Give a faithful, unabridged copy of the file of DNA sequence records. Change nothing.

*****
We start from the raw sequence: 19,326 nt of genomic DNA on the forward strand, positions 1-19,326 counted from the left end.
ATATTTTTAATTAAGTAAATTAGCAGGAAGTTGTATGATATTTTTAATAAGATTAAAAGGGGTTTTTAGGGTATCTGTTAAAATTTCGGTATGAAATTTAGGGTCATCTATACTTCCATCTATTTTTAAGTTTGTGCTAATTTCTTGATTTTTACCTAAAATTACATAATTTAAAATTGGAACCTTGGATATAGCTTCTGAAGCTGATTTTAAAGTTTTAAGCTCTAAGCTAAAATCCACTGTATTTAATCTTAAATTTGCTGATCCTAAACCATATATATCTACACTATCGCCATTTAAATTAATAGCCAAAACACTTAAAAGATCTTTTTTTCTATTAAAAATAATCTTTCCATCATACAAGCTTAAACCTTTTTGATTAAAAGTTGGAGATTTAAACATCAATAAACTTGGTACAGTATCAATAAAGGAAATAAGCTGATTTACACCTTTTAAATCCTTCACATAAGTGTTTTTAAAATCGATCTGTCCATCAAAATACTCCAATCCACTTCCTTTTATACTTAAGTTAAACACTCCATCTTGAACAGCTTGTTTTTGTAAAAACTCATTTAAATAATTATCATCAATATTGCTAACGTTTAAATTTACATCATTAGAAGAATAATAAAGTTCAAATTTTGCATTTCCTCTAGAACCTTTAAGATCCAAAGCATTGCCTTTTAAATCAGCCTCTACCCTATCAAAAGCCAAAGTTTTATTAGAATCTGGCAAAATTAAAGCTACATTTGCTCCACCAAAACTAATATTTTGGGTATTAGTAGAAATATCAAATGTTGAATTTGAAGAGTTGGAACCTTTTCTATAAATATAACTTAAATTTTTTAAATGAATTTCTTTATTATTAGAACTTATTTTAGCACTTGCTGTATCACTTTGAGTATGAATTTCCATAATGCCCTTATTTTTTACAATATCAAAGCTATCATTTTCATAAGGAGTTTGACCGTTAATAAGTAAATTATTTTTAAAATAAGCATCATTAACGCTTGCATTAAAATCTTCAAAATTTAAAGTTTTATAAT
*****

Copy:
We start from the raw sequence: 19,326 nt of genomic DNA on the forward strand, positions 1-19,326 counted from the left end.
ATATTTTTAATTAAGTAAATTAGCAGGAAGTTGTATGATATTTTTAATAAGATTAAAAGGGGTTTTTAGGGTATCTGTTAAAATTTCGGTATGAAATTTAGGGTCATCTATACTTCCATCTATTTTTAAGTTTGTGCTAATTTCTTGATTTTTACCTAAAATTACATAATTTAAAATTGGAACCTTGGATATAGCTTCTGAAGCTGATTTTAAAGTTTTAAGCTCTAAGCTAAAATCCACTGTATTTAATCTTAAATTTGCTGATCCTAAACCATATATATCTACACTATCGCCATTTAAATTAATAGCCAAAACACTTAAAAGATCTTTTTTTCTATTAAAAATAATCTTTCCATCATACAAGCTTAAACCTTTTTGATTAAAAGTTGGAGATTTAAACATCAATAAACTTGGTACAGTATCAATAAAGGAAATAAGCTGATTTACACCTTTTAAATCCTTCACATAAGTGTTTTTAAAATCGATCTGTCCATCAAAATACTCCAATCCACTTCCTTTTATACTTAAGTTAAACACTCCATCTTGAACAGCTTGTTTTTGTAAAAACTCATTTAAATAATTATCATCAATATTGCTAACGTTTAAATTTACATCATTAGAAGAATAATAAAGTTCAAATTTTGCATTTCCTCTAGAACCTTTAAGATCCAAAGCATTGCCTTTTAAATCAGCCTCTACCCTATCAAAAGCCAAAGTTTTATTAGAATCTGGCAAAATTAAAGCTACATTTGCTCCACCAAAACTAATATTTTGGGTATTAGTAGAAATATCAAATGTTGAATTTGAAGAGTTGGAACCTTTTCTATAAATATAACTTAAATTTTTTAAATGAATTTCTTTATTATTAGAACTTATTTTAGCACTTGCTGTATCACTTTGAGTATGAATTTCCATAATGCCCTTATTTTTTACAATATCAAAGCTATCATTTTCATAAGGAGTTTGACCGTTAATAAGTAAATTATTTTTAAAATAAGCATCATTAACGCTTGCATTAAAATCTTCAAAATTTAAAGTTTTATAAT